Donald Trump’s choices to head the State Department and the Treasury can expect to face a barrage of questions during Senate confirmation hearings about their past business dealings, with lawmakers already zeroing in on ties to Russia and Wall Street.
Rex Tillerson, the Exxon Mobil Corp. XOM, +1.76% CEO tapped by Trump to be the top U.S. diplomat, has already come under biting criticism from some Republican senators over his ties to Russia. One, Sen. Marco Rubio of Florida, has said being a “friend of Vladimir” isn’t what he’s hoping for in a secretary of state — a reference to the CEO’s relationship with President Vladimir Putin.
Rubio is a member of the Senate Foreign Relations Committee, which plans to hold a confirmation hearing for Tillerson in early January. Sen. Lindsey Graham, a South Carolina Republican, said in a statement on Tuesday that “there are many questions which must be answered,” based on Tillerson’s business dealings with the Russian government.
Democrats, meanwhile, are expected to turn up the heat on Trump’s Treasury pick Steven Mnuchin over issues including his leading the purchase of failed subprime mortgage lender IndyMac in 2009. Sen. Ron Wyden of Oregon, the top Democrat on the Senate Finance Committee, said in a statement that Mnuchin has a “history of profiting off the victims of predatory lending.” Sen. Sherrod Brown, an Ohio Democrat also on the finance panel, criticized Mnuchin’s Wall Street background and said: “This isn’t draining the swamp — it’s stocking it with alligators.” The committee hasn’t set a date yet for a Mnuchin hearing.
Mnuchin can be expected to vigorously defend the IndyMac deal, having told The Wall Street Journal: “We turned around a huge economic disaster.”
Exxon Mobil CEO Picked for Secretary of State
President-elect Donald Trump picked Exxon Mobil Corp. Chief Executive Rex Tillerson as his secretary of state, choosing a veteran chief executive whose relationships with foreign leaders could complicate his confirmation prospects. Photo: Associated Press
With Republicans holding the Senate majority, confirming a GOP president’s choices should, in theory, be a given. But there is reason for Trump to be especially nervous about Tillerson, as he or other nominees cannot afford many Republican defections. The GOP is set to control the Senate next year with 52 seats to Democrats’ 48, and confirmation requires a simple majority in the full Senate.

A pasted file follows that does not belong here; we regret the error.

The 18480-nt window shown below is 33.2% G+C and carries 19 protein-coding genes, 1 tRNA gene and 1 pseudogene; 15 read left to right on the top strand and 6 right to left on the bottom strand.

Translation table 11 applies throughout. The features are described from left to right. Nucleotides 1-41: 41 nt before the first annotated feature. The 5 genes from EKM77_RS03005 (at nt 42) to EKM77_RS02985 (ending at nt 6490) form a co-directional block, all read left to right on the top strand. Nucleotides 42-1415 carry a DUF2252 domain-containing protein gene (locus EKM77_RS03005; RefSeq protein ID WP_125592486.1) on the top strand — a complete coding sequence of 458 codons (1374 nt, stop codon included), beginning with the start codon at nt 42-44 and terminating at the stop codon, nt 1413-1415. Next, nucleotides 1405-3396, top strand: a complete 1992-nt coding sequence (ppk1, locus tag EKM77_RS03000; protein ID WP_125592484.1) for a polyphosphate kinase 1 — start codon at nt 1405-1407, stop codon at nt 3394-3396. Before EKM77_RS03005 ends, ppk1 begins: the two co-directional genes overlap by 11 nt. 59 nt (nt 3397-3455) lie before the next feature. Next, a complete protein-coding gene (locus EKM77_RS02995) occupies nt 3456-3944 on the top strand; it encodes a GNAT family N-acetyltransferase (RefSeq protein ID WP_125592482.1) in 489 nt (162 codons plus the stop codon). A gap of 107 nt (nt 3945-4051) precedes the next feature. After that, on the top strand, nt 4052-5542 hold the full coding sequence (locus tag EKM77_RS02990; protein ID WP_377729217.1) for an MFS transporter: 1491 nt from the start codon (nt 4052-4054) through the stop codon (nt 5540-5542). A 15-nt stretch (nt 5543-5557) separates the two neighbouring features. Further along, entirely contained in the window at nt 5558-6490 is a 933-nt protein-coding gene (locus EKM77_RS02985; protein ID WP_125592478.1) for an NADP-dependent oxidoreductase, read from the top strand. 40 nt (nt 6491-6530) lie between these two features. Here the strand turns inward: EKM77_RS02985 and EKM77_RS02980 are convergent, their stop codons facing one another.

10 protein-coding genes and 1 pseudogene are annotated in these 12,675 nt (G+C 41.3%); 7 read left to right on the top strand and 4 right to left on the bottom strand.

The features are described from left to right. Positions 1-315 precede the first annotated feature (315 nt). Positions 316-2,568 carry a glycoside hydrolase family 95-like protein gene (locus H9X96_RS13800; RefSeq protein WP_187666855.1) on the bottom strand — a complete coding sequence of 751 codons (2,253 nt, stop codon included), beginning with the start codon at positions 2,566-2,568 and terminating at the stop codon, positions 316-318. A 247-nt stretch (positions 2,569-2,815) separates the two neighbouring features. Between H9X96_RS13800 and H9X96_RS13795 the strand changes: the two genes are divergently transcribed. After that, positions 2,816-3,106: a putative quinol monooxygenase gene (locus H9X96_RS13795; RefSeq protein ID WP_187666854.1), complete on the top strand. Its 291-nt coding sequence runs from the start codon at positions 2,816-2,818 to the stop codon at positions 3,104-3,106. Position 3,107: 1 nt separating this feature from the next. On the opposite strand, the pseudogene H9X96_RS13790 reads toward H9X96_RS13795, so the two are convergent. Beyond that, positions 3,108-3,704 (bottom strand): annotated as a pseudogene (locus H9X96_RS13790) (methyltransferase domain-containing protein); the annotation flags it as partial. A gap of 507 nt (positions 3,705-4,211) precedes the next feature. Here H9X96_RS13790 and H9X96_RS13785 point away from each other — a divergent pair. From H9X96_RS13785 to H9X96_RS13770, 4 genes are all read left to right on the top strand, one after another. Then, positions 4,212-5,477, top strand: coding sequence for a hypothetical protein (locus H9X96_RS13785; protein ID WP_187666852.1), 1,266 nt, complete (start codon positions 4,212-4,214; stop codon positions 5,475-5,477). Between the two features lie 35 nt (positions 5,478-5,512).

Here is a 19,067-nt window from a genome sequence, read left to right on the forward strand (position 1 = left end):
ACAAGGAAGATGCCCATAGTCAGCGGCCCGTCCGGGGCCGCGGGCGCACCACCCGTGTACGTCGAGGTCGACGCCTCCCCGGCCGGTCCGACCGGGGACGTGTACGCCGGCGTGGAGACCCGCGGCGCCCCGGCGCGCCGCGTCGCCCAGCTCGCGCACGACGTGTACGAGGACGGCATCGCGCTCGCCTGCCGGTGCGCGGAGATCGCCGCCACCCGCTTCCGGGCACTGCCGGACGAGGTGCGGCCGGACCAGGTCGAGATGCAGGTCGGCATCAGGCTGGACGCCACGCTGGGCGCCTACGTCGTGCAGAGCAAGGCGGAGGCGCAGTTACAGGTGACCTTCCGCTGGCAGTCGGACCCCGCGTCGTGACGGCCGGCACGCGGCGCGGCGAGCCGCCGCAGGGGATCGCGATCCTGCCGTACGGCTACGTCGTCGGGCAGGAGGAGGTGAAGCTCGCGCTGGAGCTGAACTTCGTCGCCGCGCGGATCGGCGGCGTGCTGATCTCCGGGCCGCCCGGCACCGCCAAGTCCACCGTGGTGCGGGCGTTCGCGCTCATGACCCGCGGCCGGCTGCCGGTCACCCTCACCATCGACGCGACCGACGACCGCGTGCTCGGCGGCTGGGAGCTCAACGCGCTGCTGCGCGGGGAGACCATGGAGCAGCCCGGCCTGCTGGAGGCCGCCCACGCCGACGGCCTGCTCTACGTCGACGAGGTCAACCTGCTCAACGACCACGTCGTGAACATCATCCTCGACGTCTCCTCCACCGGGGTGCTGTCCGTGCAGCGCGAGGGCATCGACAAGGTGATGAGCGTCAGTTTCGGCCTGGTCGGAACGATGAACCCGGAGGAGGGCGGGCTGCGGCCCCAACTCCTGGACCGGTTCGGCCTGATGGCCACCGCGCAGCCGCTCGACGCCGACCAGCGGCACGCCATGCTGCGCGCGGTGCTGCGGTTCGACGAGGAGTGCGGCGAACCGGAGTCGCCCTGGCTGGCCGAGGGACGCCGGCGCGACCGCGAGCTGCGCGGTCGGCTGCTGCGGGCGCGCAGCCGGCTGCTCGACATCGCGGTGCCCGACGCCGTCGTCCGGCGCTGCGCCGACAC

In announcing Tillerson, Trump’s transition team highlighted his experience in Russia, among other countries. It did not mention the CEO’s being awarded the Order of Friendship decoration from Russia after striking an oil deal in 2011. With Republican leaders joining a call for a probe of Russian hacking during the U.S. presidential election, Tillerson’s ties are certain to come under extra scrutiny.
Tillerson and Mnuchin will both have staunch defenders on Capitol Hill. Senate Foreign Relations Committee members Ron Johnson of Wisconsin and Jeff Flake of Arizona, both Republicans, tweeted statements of support for Tillerson on Tuesday morning. The panel’s chairman, Sen. Bob Corker of Tennessee, said Tillerson has “an extraordinary working knowledge of the world.”
“His nomination is a close call but we suspect Tillerson will ace his confirmation hearings and squeak through,” wrote Greg Valliere of Horizon Investments, in a note Tuesday morning.
Senate Finance Committee Chairman Orrin Hatch highlighted former Goldman Sachs GS, +0.58% banker Mnuchin’s private-sector experience in a statement last week. The statement didn’t mention Mnuchin’s lack of government experience — something Tillerson lacks as well.
Mnuchin can be expected to stress his banking background, and has already had a hand from Trump himself in defending the IndyMac purchase.
“He purchased IndyMac Bank for $ 1.6 billion and ran it very professionally,” Trump said in a statement on Nov. 30, “selling it for $ 3.4 billion plus a return of capital. That’s the kind of people I want in my administration representing our country.”
Foreclosures on the homes of delinquent IndyMac borrowers sparked protests outside Mnuchin’s residence in Los Angeles, according to The Wall Street Journal. The bank was later renamed OneWest Bank and is now part of CIT Group Inc. It is under civil investigation by the Department of Housing and Urban Development for loan-servicing practices, the Journal reported.